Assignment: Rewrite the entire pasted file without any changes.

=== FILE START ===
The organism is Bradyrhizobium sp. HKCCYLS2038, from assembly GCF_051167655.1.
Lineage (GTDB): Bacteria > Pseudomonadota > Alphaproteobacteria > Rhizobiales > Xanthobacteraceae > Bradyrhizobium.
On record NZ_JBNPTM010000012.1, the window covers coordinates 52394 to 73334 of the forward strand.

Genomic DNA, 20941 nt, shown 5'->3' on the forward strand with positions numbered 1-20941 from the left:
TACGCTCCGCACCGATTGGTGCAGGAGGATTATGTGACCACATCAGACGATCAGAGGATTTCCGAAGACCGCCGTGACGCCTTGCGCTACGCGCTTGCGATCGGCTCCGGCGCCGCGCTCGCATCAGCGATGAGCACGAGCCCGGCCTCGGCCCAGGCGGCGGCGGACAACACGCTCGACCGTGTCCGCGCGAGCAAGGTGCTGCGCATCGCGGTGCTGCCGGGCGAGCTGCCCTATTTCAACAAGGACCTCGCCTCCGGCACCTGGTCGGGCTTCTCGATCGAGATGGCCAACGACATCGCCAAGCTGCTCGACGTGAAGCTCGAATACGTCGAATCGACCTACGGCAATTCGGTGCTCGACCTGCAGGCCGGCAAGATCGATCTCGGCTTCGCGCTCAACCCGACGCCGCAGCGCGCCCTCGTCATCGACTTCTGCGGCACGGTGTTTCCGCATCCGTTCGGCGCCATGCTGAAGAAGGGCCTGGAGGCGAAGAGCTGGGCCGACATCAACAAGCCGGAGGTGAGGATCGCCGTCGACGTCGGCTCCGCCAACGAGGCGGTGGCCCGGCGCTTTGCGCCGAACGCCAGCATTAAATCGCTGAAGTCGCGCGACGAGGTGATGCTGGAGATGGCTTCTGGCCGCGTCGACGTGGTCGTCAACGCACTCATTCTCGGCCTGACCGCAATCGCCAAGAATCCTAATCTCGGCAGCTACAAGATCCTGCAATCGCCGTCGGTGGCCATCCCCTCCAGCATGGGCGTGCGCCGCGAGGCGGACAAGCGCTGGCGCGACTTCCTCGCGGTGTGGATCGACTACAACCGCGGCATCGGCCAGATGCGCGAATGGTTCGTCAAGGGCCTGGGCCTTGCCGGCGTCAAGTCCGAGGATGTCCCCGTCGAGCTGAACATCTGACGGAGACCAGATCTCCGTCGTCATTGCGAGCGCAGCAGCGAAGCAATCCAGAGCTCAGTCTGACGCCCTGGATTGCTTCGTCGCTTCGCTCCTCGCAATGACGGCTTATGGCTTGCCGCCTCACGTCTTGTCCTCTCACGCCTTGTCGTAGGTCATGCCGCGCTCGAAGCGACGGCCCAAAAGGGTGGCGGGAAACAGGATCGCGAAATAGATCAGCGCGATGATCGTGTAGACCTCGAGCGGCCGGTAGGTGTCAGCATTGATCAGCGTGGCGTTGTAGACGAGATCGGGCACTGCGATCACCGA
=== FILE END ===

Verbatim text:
The organism is Bradyrhizobium sp. HKCCYLS2038, from assembly GCF_051167655.1.
Lineage (GTDB): Bacteria > Pseudomonadota > Alphaproteobacteria > Rhizobiales > Xanthobacteraceae > Bradyrhizobium.
On record NZ_JBNPTM010000012.1, the window covers coordinates 52394 to 73334 of the forward strand.

Genomic DNA, 20941 nt, shown 5'->3' on the forward strand with positions numbered 1-20941 from the left:
TACGCTCCGCACCGATTGGTGCAGGAGGATTATGTGACCACATCAGACGATCAGAGGATTTCCGAAGACCGCCGTGACGCCTTGCGCTACGCGCTTGCGATCGGCTCCGGCGCCGCGCTCGCATCAGCGATGAGCACGAGCCCGGCCTCGGCCCAGGCGGCGGCGGACAACACGCTCGACCGTGTCCGCGCGAGCAAGGTGCTGCGCATCGCGGTGCTGCCGGGCGAGCTGCCCTATTTCAACAAGGACCTCGCCTCCGGCACCTGGTCGGGCTTCTCGATCGAGATGGCCAACGACATCGCCAAGCTGCTCGACGTGAAGCTCGAATACGTCGAATCGACCTACGGCAATTCGGTGCTCGACCTGCAGGCCGGCAAGATCGATCTCGGCTTCGCGCTCAACCCGACGCCGCAGCGCGCCCTCGTCATCGACTTCTGCGGCACGGTGTTTCCGCATCCGTTCGGCGCCATGCTGAAGAAGGGCCTGGAGGCGAAGAGCTGGGCCGACATCAACAAGCCGGAGGTGAGGATCGCCGTCGACGTCGGCTCCGCCAACGAGGCGGTGGCCCGGCGCTTTGCGCCGAACGCCAGCATTAAATCGCTGAAGTCGCGCGACGAGGTGATGCTGGAGATGGCTTCTGGCCGCGTCGACGTGGTCGTCAACGCACTCATTCTCGGCCTGACCGCAATCGCCAAGAATCCTAATCTCGGCAGCTACAAGATCCTGCAATCGCCGTCGGTGGCCATCCCCTCCAGCATGGGCGTGCGCCGCGAGGCGGACAAGCGCTGGCGCGACTTCCTCGCGGTGTGGATCGACTACAACCGCGGCATCGGCCAGATGCGCGAATGGTTCGTCAAGGGCCTGGGCCTTGCCGGCGTCAAGTCCGAGGATGTCCCCGTCGAGCTGAACATCTGACGGAGACCAGATCTCCGTCGTCATTGCGAGCGCAGCAGCGAAGCAATCCAGAGCTCAGTCTGACGCCCTGGATTGCTTCGTCGCTTCGCTCCTCGCAATGACGGCTTATGGCTTGCCGCCTCACGTCTTGTCCTCTCACGCCTTGTCGTAGGTCATGCCGCGCTCGAAGCGACGGCCCAAAAGGGTGGCGGGAAACAGGATCGCGAAATAGATCAGCGCGATGATCGTGTAGACCTCGAGCGGCCGGTAGGTGTCAGCATTGATCAGCGTGGCGTTGTAGACGAGATCGGGCACTGCGATCACCGA